Since we interviewed Cory Branan during our recent SXSW coverage last month, we decided to have some fun and dig a bit deeper the second time around with the punk-meets-roots troubadour. For our newest NoiseTrade One-on-One, we went track-by-track with Branan to get his thougths about each and every song on his compellingly adventurous new album ADIOS.
“I Only Know” (with Laura Jane Grace and Dave Hause)
Branan: This one is a minute and 46 seconds of sustained optimism, which is about as long as I can go down that route. The song originated when I was just playing guitar as my son was running around the house one day. I was just playing along to his energy, making up a melody, and singing gibberish lyrics. Eventually, it started taking shape from there.
As the song started taking shape, I immediately heard Laura Jane Grace’s voice singing along with me, so I knew I’d have to have her on the record. I never really invite anyone to be on my records unless I sort of already hear them in my head naturally. Likewise, I always heard Dave Hause in my head for another song on the album, but when he started to do his vocal for that song, I already had Laura’s finished vocal for this one and I thought “Let’s take a crack at a three-part vocal here.” Both of them can sing above me and it just came together so nicely.
Branan: The whole idea about this being a “death record” is more because there needs to be some “story” for the press side of things. While there are a lot of songs about death, there’s also the bigger theme of “what do you do when the veneer wears off” – when you’ve been kicked in the teeth and the ass enough that you’ve lost your idealism. I wanted to approach that authentically without coming across as being naively optimistic.
When I first wrote “Imogene,” I had that opening instrumental part and I felt it could be a big riff, but in a laid back, Stax Records sort of way. For the first time, I played all of the guitars myself on this record. So I wrote parts relative to the vocals and I didn’t have the same worries I’ve had in the past about trying to figure out how to recreate something that a flawless player like Luther Dickinson contributed that I’d never be able to play myself. Over the years, I’ve been learning that what you do in the studio doesn’t have to be exactly how you recreate it live every night. So I’ve been trying to put more personality in some of the vocals like “Imogene” where it feels appropriate and not just always be as intense as I am when I’m playing live, which is a different beast altogether.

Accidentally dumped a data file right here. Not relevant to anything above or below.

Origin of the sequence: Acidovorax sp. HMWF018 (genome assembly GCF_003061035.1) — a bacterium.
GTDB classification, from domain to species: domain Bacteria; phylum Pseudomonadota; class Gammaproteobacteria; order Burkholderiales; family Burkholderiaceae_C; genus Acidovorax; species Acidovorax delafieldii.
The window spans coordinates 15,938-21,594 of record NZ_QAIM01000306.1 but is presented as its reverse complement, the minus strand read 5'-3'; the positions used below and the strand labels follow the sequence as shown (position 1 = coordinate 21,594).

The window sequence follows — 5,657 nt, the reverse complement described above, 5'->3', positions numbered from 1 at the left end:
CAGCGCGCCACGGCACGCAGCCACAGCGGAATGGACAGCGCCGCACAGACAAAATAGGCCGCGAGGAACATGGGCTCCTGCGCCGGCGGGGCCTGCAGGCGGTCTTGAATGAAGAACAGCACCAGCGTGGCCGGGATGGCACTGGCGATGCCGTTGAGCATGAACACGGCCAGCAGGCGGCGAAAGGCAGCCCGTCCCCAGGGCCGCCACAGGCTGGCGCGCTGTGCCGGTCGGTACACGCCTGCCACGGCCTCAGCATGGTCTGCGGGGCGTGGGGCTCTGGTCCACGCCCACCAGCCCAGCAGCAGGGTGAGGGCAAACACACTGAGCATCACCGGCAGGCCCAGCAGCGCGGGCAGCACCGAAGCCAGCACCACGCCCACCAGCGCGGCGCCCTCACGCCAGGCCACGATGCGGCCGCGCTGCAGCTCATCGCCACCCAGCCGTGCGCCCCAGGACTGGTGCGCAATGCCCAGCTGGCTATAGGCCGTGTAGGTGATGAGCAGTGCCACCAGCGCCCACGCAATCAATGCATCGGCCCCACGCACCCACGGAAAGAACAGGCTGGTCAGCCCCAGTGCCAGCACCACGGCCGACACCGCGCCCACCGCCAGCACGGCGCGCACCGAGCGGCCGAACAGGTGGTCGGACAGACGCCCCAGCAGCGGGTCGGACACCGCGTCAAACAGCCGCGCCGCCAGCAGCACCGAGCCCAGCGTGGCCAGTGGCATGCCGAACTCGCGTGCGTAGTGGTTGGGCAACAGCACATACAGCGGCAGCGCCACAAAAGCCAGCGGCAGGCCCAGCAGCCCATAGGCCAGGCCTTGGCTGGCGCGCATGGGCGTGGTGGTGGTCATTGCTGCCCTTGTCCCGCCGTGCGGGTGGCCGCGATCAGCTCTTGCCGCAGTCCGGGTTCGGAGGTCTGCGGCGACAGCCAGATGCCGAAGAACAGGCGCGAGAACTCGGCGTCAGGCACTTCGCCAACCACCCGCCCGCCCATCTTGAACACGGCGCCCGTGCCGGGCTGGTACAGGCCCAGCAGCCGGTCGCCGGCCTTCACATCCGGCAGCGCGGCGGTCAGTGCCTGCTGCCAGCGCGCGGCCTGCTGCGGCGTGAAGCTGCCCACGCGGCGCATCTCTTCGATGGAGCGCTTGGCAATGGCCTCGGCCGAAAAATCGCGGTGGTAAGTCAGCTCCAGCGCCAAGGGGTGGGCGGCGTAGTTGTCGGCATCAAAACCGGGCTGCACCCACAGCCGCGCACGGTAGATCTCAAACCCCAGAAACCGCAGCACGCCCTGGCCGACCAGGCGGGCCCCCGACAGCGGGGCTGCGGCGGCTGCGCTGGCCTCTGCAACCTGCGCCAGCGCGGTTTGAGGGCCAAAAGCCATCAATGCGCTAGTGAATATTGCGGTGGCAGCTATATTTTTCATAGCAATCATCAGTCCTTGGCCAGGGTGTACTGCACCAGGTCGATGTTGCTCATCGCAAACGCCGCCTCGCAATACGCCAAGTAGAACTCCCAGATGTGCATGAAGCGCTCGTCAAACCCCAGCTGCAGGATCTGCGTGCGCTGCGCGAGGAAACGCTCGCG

Branan: This is a song about a girl living in a small town that makes her feel even smaller. It could be set anywhere in the world, especially a lot of the places I’ve lived. When we were recording this one, we were getting dangerously close to Springsteen/E Street territory, but that’s the direction the sound wanted to go. Coming out of that sophisticated bridge, I initially wanted to take the song down, but it just wanted that sax solo so bad! Robbie Crowell, who played drums and keys on the record, also played the horns. I told him “I know you’re a tasteful player, so that lick you’re going to save for the end of the solo, I want you to start with it.”
Later, I was messing around one night and I ran that part through my old Jimmy Page Tonebender fuzz pedal. So it’s actually a sax solo run through a fuzz pedal, giving it that ‘50s sound of naturally overloading the microphone.
“Yeah, So What”
Branan: This one’s actually an old song that I wrote years ago. We just cut the record so fast that we had some time to play around with some of my old stuff and the band locked on to that one so fast. Anytime you use certain instruments in a certain way, it’s going to feel like a nod to a particular artist. Anytime you throw a Farfisa or a Continental on a revved up song, you’re going to hear Elvis Costello and The Attractions. We also kept the drums dry on that one, which sounds like early Police, Zenyatta Mondatta territory. The vocals were also doubled and kept dry to let the organ take over the room, and that’s a technique that’s been used by everybody from Billy Joel on “It’s Still Rock and Roll To Me” to Ziggy Stardust. That album rocks so hard because of the way Bowie’s vocals come right out of the speaker into your face like that.